New York is a melting pot of different cultures, backgrounds, and religions. Because of the blending of unique cultures, some people opt to go with an interfaith ceremony. This common with people with more than one religious or cultural background from their parents, or those who have changed faiths, but still want to respect the wishes of their family. Interfaith funerals take parts from different religions to create a ceremony that is both spiritually enriching while not being specific in scripture. Interfaith ceremonies are sometimes also referred to as adaptive ceremonies, because they vary from person to person; and are often more personalized to suit the departed.
When a loved one with more than one religious background passes; it is common for the family to have a funeral ceremony that reflects the rites and wishes of both faiths, as best as possible. During interfaith ceremonies, commonalities in the religions, such as candle burning or floral arrangements, are highlighted. Most religious groups have a large family meal or banquet after the funeral services; so this is also common when the religions of your loved one both have that as a custom.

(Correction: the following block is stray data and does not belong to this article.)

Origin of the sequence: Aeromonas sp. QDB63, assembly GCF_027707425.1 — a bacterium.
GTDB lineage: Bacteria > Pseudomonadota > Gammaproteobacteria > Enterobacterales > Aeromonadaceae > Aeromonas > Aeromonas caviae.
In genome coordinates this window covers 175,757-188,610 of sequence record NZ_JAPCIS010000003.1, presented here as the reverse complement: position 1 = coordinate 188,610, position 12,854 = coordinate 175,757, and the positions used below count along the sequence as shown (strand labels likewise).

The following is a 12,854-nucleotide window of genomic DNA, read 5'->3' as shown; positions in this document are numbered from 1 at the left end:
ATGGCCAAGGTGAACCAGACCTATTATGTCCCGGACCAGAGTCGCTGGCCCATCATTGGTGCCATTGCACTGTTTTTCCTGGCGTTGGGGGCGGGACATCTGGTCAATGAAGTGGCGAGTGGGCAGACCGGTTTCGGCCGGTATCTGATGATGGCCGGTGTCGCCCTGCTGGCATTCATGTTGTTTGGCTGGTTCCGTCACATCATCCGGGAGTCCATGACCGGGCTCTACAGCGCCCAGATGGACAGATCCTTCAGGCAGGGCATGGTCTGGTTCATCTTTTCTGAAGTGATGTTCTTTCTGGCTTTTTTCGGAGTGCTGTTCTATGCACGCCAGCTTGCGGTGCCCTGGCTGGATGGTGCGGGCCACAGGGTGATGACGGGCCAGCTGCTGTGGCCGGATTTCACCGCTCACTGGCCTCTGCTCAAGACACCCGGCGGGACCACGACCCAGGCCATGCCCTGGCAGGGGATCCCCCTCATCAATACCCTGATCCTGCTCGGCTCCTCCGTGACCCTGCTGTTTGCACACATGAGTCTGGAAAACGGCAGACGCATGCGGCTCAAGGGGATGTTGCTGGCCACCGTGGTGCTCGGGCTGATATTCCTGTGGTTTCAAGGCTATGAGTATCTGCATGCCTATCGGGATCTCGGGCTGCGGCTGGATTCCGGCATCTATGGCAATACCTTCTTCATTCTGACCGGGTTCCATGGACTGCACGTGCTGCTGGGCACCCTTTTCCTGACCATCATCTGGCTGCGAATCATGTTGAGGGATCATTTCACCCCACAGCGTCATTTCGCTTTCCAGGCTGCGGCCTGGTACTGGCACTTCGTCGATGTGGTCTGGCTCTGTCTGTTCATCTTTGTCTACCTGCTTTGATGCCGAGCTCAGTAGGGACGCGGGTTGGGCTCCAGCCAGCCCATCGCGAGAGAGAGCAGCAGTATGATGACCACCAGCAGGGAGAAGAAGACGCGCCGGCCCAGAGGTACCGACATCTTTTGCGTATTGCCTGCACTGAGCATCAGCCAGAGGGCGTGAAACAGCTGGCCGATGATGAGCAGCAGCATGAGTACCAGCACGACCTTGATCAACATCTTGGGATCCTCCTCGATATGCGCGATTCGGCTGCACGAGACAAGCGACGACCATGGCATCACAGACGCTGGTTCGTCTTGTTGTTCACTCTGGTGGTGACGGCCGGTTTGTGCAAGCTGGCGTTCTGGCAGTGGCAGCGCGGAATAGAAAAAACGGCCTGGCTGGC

Eulogies may include different customs based on the different faiths. Prayers from one or more of the religions can be presented. Non-denominational prayers may also be read out. Hymns and songs may be played or sung. Depending on the faiths of the family, it may be appropriate to show support to the family through memorial charitable donations, memorial flowers, and meal preparation. If you are unsure, ask a relative of the deceased what is customary for their family.
Some ethnicities also have their own ceremonies for funerals. If your loved one had mixed ethnicities, they may have customs from one or more of their own cultural backgrounds. This will vary based on the cultural backgrounds, but generally religious beliefs are rooted into the cultural specifics.
Secular, or non-religious, services often shy away from religious specifics. Secular services are similar to the traditional funeral services; except they do not talk of the afterlife or read from religious texts. Quotes from favorite authors might be read. A favorite song might be played or sung. Like most funerals, stories might be shared and close family members may give eulogies. As with most faiths, it is often appropriate to show support to the family through memorial charitable donations, memorial flowers, and meal preparation.
For almost 50 years, Matthew Funeral Home has been serving the Staten Island community. We can help with almost every aspect of your loved one’s memorial service. Our family is here to serve yours, every step of the way.